Silk Road in Medieval Times
Ivory, apes, peacocks, silks, medicines, and gums were transported, both by the dangerous sea route, and the more dangerous land route, in the early Christian centuries. A little later a trade developed with Arabia, Greece, and Constantinople. The extent to which the foreign sea commerce in China grew in those ancient times, may be inferred from a statement made by an Arab writer that, at the sacking of Kan fu, a seaport of southern China to which all Arabian traffic was directed, no less than one hundred and twenty thousand Mohammedans, Jews, Christians, and Parsees, all merchants engaged in the foreign trade, lost their lives. The destruction of this city took place about AD 877.
While the international trade, destroyed during the Mongol incursions, and short-lived dynasty, appears to have never been renewed, a considerable amount of communication and intercourse was kept up by travelers. Special embassies were also sent from various parts of Europe to the Chinese Emperor. Thus the Pope, in 1241, sent two monks to the Mongol ruler to urge him to the exercise of greater humanity to his European captives. They carried no presents to the sovereign, as was then the invariable custom, and in consequence were roughly treated, barely escaping with their lives. Louis XI of France, having heard that a Chinese general, then holding command upon the western frontier of the Empire, was a Christian, sent a mission to him in 1253.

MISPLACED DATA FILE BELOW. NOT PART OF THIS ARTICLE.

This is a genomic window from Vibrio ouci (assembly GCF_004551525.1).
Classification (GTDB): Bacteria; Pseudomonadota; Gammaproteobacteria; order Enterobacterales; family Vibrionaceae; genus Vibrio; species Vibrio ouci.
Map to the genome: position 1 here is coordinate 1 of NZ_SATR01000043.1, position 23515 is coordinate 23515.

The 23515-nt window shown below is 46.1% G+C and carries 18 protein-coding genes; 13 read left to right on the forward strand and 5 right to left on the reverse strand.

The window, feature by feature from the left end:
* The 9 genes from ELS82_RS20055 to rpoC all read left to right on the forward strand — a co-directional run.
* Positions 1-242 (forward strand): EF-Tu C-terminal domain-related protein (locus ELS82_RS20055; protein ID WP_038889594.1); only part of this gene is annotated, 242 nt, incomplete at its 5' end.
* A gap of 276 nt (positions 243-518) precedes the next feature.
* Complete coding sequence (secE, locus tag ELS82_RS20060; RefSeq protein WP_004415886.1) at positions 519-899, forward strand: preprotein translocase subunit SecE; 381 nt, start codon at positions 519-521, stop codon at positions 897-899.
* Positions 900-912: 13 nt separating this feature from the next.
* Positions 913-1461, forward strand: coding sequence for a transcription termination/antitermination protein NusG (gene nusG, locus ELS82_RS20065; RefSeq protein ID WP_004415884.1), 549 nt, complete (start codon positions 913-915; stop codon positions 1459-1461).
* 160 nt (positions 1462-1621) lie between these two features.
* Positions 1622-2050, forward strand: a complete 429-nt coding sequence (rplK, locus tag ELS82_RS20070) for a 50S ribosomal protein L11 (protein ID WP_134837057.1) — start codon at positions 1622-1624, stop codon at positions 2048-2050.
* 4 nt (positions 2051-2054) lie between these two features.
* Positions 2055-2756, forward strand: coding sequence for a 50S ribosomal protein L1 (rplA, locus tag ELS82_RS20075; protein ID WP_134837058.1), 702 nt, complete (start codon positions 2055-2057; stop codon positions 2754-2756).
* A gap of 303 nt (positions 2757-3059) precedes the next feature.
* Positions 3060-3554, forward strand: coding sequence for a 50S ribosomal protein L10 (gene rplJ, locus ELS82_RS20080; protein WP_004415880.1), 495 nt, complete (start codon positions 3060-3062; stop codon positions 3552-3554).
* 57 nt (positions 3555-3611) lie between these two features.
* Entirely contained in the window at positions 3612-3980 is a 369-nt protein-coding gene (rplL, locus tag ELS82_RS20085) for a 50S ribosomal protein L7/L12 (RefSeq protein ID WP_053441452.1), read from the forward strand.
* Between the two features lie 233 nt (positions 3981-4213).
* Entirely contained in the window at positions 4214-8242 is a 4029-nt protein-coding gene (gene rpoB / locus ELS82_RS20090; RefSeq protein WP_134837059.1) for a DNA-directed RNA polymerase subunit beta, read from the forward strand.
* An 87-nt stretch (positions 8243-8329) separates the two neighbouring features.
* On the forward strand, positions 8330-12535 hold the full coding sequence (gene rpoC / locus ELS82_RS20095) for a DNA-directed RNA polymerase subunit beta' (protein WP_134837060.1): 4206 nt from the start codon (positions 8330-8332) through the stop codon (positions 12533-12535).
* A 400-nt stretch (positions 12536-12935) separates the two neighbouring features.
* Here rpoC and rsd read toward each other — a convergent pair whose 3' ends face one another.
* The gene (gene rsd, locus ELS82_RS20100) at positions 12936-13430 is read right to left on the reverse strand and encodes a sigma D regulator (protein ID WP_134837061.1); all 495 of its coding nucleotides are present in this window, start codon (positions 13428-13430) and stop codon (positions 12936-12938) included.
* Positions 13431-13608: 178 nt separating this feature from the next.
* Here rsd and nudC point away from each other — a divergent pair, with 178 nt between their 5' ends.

The trade missions from Rome, Constantinople, and Arabia continued down to about AD 1000. Marco Polo, the Venetian wanderer who visited China in AD 1260, told of the rich realm ruled over by the Great Khan. His provinces covered southern and eastern Asia, including the great island of Cipango—Japan. "At the city of Cambalu (now Peking), on the northeast of Cathay, where the Khan resided for three winter months, his palace was of marble with a roof of gold, so blazoned in many colors that nothing but gold and imagery met the eye. ... In another city, the Khan made his residence for three of the summer months, and there also was a marvelous palace of marble and other stones' in an inclosure of sixteen miles. So large was the banquet hall of this royal residence, that the Khan's table in the center was eighty yards high. . . . "
Envoys from Ceylon were also frequent. In 1266 the King of Ceylon, then an independent ruler, had Chinese soldiers in his service. In 1406, the Emperor of China sent a fleet to Ceylon, by which the King, his family, and ministers were captured and carried as prisoners to Peking, where they remained in durance for five years. The little kingdom thereafter paid tribute to China until 1459. In Persia, Chinese engineers were employed upon public works in that empire in AD 1275, and before that date, Chinese physicians and astrologers healed the sick and foretold the future in Tabriz, then the Persian capital.